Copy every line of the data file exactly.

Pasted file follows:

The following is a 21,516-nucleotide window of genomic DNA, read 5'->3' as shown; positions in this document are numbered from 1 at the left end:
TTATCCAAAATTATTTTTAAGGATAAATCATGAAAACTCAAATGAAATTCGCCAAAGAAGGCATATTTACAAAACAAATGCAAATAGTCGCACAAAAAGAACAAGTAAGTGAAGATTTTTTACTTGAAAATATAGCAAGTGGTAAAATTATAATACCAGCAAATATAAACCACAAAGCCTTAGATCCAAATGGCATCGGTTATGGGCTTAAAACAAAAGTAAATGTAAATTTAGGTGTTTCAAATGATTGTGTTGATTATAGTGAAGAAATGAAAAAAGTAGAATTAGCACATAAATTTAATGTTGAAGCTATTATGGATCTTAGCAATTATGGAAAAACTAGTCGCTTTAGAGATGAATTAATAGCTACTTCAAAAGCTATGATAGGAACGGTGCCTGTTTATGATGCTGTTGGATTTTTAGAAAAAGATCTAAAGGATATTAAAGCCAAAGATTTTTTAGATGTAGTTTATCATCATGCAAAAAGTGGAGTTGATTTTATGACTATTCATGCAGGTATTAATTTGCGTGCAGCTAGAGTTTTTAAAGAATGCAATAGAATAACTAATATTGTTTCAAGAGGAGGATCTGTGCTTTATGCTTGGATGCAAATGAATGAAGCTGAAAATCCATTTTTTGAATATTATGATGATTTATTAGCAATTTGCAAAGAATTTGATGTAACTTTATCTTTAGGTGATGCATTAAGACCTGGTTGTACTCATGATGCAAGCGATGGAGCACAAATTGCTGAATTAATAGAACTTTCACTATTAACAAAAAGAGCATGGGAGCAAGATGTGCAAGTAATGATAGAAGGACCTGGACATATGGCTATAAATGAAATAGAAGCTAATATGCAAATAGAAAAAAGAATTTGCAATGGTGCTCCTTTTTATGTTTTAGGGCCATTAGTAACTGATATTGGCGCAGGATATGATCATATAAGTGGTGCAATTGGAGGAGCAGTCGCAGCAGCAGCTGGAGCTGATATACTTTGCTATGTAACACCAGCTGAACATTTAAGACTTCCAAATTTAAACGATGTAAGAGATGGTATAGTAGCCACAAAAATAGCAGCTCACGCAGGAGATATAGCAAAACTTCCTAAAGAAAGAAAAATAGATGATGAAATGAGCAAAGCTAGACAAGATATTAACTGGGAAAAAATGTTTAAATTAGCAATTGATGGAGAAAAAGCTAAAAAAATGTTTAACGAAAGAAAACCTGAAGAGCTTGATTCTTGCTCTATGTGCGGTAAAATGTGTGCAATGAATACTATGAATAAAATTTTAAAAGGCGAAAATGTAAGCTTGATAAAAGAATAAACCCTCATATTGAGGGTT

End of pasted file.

The following is a 21,516-nucleotide window of genomic DNA, read 5'->3' as shown; positions in this document are numbered from 1 at the left end:
TTATCCAAAATTATTTTTAAGGATAAATCATGAAAACTCAAATGAAATTCGCCAAAGAAGGCATATTTACAAAACAAATGCAAATAGTCGCACAAAAAGAACAAGTAAGTGAAGATTTTTTACTTGAAAATATAGCAAGTGGTAAAATTATAATACCAGCAAATATAAACCACAAAGCCTTAGATCCAAATGGCATCGGTTATGGGCTTAAAACAAAAGTAAATGTAAATTTAGGTGTTTCAAATGATTGTGTTGATTATAGTGAAGAAATGAAAAAAGTAGAATTAGCACATAAATTTAATGTTGAAGCTATTATGGATCTTAGCAATTATGGAAAAACTAGTCGCTTTAGAGATGAATTAATAGCTACTTCAAAAGCTATGATAGGAACGGTGCCTGTTTATGATGCTGTTGGATTTTTAGAAAAAGATCTAAAGGATATTAAAGCCAAAGATTTTTTAGATGTAGTTTATCATCATGCAAAAAGTGGAGTTGATTTTATGACTATTCATGCAGGTATTAATTTGCGTGCAGCTAGAGTTTTTAAAGAATGCAATAGAATAACTAATATTGTTTCAAGAGGAGGATCTGTGCTTTATGCTTGGATGCAAATGAATGAAGCTGAAAATCCATTTTTTGAATATTATGATGATTTATTAGCAATTTGCAAAGAATTTGATGTAACTTTATCTTTAGGTGATGCATTAAGACCTGGTTGTACTCATGATGCAAGCGATGGAGCACAAATTGCTGAATTAATAGAACTTTCACTATTAACAAAAAGAGCATGGGAGCAAGATGTGCAAGTAATGATAGAAGGACCTGGACATATGGCTATAAATGAAATAGAAGCTAATATGCAAATAGAAAAAAGAATTTGCAATGGTGCTCCTTTTTATGTTTTAGGGCCATTAGTAACTGATATTGGCGCAGGATATGATCATATAAGTGGTGCAATTGGAGGAGCAGTCGCAGCAGCAGCTGGAGCTGATATACTTTGCTATGTAACACCAGCTGAACATTTAAGACTTCCAAATTTAAACGATGTAAGAGATGGTATAGTAGCCACAAAAATAGCAGCTCACGCAGGAGATATAGCAAAACTTCCTAAAGAAAGAAAAATAGATGATGAAATGAGCAAAGCTAGACAAGATATTAACTGGGAAAAAATGTTTAAATTAGCAATTGATGGAGAAAAAGCTAAAAAAATGTTTAACGAAAGAAAACCTGAAGAGCTTGATTCTTGCTCTATGTGCGGTAAAATGTGTGCAATGAATACTATGAATAAAATTTTAAAAGGCGAAAATGTAAGCTTGATAAAAGAATAAACCCTCATATTGAGGGTT